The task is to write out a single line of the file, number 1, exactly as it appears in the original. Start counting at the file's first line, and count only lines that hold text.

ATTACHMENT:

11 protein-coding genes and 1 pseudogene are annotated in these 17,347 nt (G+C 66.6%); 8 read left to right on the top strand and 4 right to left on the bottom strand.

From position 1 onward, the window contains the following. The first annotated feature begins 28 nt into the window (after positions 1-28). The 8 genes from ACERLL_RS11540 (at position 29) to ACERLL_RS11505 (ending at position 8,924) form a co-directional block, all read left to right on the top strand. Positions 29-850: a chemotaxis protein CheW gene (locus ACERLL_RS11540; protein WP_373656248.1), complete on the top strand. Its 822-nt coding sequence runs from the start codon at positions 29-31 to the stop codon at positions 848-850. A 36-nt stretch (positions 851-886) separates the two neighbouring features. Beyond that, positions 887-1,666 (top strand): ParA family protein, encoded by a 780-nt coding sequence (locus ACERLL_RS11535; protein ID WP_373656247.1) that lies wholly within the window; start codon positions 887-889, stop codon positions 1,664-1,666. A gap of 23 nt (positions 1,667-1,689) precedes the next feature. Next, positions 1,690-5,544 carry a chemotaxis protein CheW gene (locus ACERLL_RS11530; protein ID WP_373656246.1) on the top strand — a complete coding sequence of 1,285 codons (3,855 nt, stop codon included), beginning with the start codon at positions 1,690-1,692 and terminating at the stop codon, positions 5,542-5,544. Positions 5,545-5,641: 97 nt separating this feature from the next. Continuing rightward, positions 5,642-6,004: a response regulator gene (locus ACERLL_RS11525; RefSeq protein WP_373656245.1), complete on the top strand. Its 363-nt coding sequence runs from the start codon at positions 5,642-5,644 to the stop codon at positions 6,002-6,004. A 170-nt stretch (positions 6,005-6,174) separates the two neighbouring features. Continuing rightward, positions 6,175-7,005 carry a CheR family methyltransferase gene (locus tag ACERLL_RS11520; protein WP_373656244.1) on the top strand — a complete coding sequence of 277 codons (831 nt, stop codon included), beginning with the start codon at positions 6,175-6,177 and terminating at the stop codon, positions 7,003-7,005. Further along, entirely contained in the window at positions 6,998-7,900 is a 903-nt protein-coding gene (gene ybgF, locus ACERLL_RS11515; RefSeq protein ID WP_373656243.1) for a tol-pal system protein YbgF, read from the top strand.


11 protein-coding genes and 1 pseudogene are annotated in these 17,347 nt (G+C 66.6%); 8 read left to right on the top strand and 4 right to left on the bottom strand.